(Regarding what to do about the Torah scroll) – It should be brought into the synagogue in conjunction with the shloshim (30-day period of mourning) from the young woman’s funeral, even if the official presentation will be held on a later date.

(Regarding the lessons derived from this) – Obviously, you and your wife, may you live, have many merits. Without having sought it, you had been granted the opportunity from above for a mitzvah of the highest order: first, to ease the final moments of a fellow human being; second, to take care of a met mitzvah (a dead body with no-one to care for it) until the ambulance arrived. The extreme merit of the latter can be derived from the fact that Torah law obligates a kohen gadol, on Yom Kippur, to leave the Holy of Holies to take care of a met mitzvah(!)

Such special merit comes with special obligations. In your case, these would include explaining the above to those who might have questions identical or similar to those posed in your letter until they see the event in its true light: a tremendous instance of divine providence.

What a letter! Each point is mind-bending and transformative. Here are some thoughts.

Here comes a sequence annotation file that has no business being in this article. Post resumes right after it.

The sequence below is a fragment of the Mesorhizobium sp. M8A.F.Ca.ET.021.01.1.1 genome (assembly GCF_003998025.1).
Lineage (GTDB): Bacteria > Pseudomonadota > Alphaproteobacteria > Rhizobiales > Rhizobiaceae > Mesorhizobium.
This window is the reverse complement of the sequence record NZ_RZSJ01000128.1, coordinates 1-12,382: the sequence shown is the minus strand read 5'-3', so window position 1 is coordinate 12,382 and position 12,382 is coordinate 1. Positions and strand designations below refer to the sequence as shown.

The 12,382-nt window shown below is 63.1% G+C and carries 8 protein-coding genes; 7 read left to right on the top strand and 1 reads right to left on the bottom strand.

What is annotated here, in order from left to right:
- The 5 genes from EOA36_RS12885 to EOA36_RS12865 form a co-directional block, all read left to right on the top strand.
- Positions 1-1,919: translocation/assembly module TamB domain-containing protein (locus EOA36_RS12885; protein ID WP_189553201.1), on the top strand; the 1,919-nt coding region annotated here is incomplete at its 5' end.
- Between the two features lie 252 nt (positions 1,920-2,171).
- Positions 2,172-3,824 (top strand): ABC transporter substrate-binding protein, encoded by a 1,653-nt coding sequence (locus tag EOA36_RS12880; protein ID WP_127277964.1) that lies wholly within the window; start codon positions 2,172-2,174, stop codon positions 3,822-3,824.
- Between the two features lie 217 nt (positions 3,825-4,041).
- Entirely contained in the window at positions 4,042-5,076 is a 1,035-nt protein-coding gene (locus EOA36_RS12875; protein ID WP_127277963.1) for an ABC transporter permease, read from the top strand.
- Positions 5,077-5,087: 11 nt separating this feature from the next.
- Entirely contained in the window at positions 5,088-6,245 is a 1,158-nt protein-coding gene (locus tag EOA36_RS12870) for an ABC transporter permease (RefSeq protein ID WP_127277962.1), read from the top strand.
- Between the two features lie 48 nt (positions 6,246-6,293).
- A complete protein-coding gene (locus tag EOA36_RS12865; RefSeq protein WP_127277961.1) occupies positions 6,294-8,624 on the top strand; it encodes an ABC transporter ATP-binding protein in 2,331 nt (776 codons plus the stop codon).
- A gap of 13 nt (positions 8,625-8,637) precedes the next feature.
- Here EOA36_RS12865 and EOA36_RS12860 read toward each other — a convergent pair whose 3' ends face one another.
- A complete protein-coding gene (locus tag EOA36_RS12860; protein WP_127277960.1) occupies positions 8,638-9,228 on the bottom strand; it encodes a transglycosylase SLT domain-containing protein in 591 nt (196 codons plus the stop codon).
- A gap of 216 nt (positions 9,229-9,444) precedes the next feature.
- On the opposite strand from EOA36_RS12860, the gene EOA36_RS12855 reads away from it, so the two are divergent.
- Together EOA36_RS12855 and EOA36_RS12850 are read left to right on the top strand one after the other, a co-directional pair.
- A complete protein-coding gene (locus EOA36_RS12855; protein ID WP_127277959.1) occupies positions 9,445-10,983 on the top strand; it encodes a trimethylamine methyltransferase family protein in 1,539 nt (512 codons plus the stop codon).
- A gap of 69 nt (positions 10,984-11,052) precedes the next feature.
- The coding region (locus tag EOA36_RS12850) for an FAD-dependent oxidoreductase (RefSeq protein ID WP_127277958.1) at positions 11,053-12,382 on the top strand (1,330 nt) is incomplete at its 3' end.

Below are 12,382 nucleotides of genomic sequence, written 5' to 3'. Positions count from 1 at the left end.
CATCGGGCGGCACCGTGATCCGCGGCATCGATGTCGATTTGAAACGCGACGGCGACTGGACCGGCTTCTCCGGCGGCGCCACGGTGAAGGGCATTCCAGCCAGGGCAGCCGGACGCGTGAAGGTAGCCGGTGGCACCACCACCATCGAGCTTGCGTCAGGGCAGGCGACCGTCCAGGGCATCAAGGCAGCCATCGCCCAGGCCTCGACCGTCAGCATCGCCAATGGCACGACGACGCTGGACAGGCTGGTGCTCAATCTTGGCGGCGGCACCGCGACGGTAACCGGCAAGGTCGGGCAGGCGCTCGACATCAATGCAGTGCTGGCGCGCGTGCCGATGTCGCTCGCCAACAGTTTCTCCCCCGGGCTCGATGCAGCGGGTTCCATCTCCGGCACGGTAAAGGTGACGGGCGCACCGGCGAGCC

1. Trying to understand G-d’s ways is impossible. A baby cannot understand Einstein, or even their parent for that matter – and we expect to understand G-d’s ways? While we mourn and grieve when confronted with loss, we also take deep comfort in knowing that the all-knowing Creator is carrying us.
  2. We all have a number of years that we are allocated before we enter this world. G-d rarely changes that allotted time. No-one dies “prematurely”, “too soon”, or in an “untimely” way. We don’t die a minute before our contract is up. Yes, “in extreme cases”, we can alter it, but that’s the exception not the rule.

It’s this idea, which some might find hard to palate, that offered me the deepest comfort when losing my father and in facing pastoral duties in the face of grief. There is a plan, a design, and a designer.

  1. Yes, we pray for the best possible scenario based on our perspective of what we think the best is, but we live with faith knowing that G-d knows what’s ultimately best. It’s quite a paradox. Whoever said faith was simple or simplistic?
  2. What seemed like a tragic event with bad energy and terrible guilt can be transformed into a whole different event if we uplift our perspective. This letter reminds us how a great leader can reframe even the most obviously stark tragedies into a narrative of love and upliftment.
  3. Free choice is how we choose to react to the events of our lives. While the number of years might be pre-destined, free-will allows us to fill those days with perspective, emotions, and behaviours that enrich the lives of those around us and bring this world closer to its g-dly ideal.

As long as we live in this pre-Moshiach world  – may it end soon – we’ll encounter pain and tragedy. From the days of Adam and Eve until the time of redemption, death, (and taxes) are certainties of life. I hope this letter can guide our trek through the valleys and shadows.

  • Rabbi Levi Avtzon is the rabbi at Linksfield Shul.